Moorhens are a common sight found in most inland waterways , rivers and lakes in England , South Wales and the lowlands of Scotland. Moorhens are blackish with a red and yellow beak and long, green legs. Seen closer-up, they have a dark brown back and wings and a more bluish-black belly, with white stripes on the flanks. Moorhen chicks have black, downy feathers except round the eye and bill. Juveniles have browner underparts and lack the red frontal shield. UK breeding birds are residents and seldom travel far, but have been known to fly short distances , even across the English Channel during winter.
They build their nest from the broad leaves of aquatic plants, the female laying an average of six eggs and sharing the three weeks of incubation with the male. Moorhens usually raise two broods of chicks, sometimes even three, and adopt an unusual breeding strategy in which the first-brood chicks help to feed their younger siblings from the second nest, thus helping to relieve the burden on their parents and giving themselves some practice for their own breeding attempts in the next year.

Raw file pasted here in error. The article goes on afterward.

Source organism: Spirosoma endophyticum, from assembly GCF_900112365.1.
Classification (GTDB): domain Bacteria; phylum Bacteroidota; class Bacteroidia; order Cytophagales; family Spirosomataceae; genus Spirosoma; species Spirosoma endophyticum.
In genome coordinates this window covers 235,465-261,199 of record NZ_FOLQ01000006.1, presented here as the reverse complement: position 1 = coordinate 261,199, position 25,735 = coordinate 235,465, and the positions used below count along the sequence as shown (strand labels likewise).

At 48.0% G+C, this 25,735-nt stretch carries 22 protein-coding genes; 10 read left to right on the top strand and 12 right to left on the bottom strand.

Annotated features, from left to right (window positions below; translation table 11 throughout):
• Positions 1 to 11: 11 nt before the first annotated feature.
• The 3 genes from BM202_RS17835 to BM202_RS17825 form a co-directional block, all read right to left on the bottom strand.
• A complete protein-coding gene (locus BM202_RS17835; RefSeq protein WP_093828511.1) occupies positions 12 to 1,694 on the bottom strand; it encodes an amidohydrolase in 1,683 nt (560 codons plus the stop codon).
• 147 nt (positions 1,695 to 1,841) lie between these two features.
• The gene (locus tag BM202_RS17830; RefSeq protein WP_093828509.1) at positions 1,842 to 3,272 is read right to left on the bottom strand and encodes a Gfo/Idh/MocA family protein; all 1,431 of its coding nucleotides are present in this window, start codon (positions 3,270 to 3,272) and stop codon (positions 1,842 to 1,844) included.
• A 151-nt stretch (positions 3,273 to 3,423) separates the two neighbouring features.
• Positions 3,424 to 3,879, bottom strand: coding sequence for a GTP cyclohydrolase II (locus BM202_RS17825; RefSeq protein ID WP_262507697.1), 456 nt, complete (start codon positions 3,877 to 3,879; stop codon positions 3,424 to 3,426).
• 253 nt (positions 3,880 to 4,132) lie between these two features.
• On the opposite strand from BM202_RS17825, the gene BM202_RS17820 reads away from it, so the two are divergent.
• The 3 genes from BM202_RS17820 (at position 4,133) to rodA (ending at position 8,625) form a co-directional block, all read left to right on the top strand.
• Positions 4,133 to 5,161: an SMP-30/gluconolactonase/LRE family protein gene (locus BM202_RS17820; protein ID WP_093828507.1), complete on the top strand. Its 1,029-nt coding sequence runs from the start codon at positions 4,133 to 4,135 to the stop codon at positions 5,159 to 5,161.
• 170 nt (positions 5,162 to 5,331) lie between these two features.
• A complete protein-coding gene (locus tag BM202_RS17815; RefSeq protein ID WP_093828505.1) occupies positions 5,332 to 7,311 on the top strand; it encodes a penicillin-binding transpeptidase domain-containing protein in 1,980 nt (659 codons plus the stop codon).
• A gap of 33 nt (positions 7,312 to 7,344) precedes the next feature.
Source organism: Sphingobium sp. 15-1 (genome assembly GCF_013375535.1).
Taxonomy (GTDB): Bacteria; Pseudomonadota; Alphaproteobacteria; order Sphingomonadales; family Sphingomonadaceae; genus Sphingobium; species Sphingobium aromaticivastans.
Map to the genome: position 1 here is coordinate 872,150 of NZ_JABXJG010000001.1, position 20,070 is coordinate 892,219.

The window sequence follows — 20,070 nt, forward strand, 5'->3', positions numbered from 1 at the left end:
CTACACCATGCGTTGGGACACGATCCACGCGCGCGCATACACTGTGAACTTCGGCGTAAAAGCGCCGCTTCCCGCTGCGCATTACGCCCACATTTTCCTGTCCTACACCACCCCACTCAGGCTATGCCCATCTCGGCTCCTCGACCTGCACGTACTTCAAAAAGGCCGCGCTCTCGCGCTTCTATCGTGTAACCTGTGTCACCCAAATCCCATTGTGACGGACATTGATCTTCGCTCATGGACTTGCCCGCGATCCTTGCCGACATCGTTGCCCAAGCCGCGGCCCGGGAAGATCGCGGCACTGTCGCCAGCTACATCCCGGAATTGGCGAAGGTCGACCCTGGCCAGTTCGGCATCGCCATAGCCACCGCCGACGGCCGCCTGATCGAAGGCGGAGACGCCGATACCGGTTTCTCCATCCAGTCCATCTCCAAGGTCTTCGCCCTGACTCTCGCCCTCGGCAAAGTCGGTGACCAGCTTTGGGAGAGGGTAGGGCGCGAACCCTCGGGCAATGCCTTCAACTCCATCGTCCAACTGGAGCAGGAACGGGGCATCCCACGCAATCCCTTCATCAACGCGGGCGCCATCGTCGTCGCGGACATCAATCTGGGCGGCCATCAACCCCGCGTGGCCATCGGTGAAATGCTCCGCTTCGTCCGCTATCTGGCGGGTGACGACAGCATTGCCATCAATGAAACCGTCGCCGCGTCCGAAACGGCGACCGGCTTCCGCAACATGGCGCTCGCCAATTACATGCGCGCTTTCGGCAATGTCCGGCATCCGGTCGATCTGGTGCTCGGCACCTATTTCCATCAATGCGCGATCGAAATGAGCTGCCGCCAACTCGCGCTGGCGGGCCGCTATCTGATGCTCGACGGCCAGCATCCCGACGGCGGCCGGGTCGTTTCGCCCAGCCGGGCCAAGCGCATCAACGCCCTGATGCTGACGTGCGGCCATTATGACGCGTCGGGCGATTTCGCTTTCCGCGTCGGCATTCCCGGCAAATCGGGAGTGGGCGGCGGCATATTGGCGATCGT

Moorhens feed both on water and land and so have a varied diet of leaves, seeds, berries, worms, snails and fish, and also other birds’ eggs.
The population declined in the 1970s but has since been recovering. The decline seemed to be a result of reduced clutch size and this in turn may be caused by the spread of American mink Mustela vison, which predates birds’ nests along waterways. Classified as green in the UK under birds of concern, as with most wildlife in the UK the Moorhen is protected under the wildlife and countryside act , 1981.
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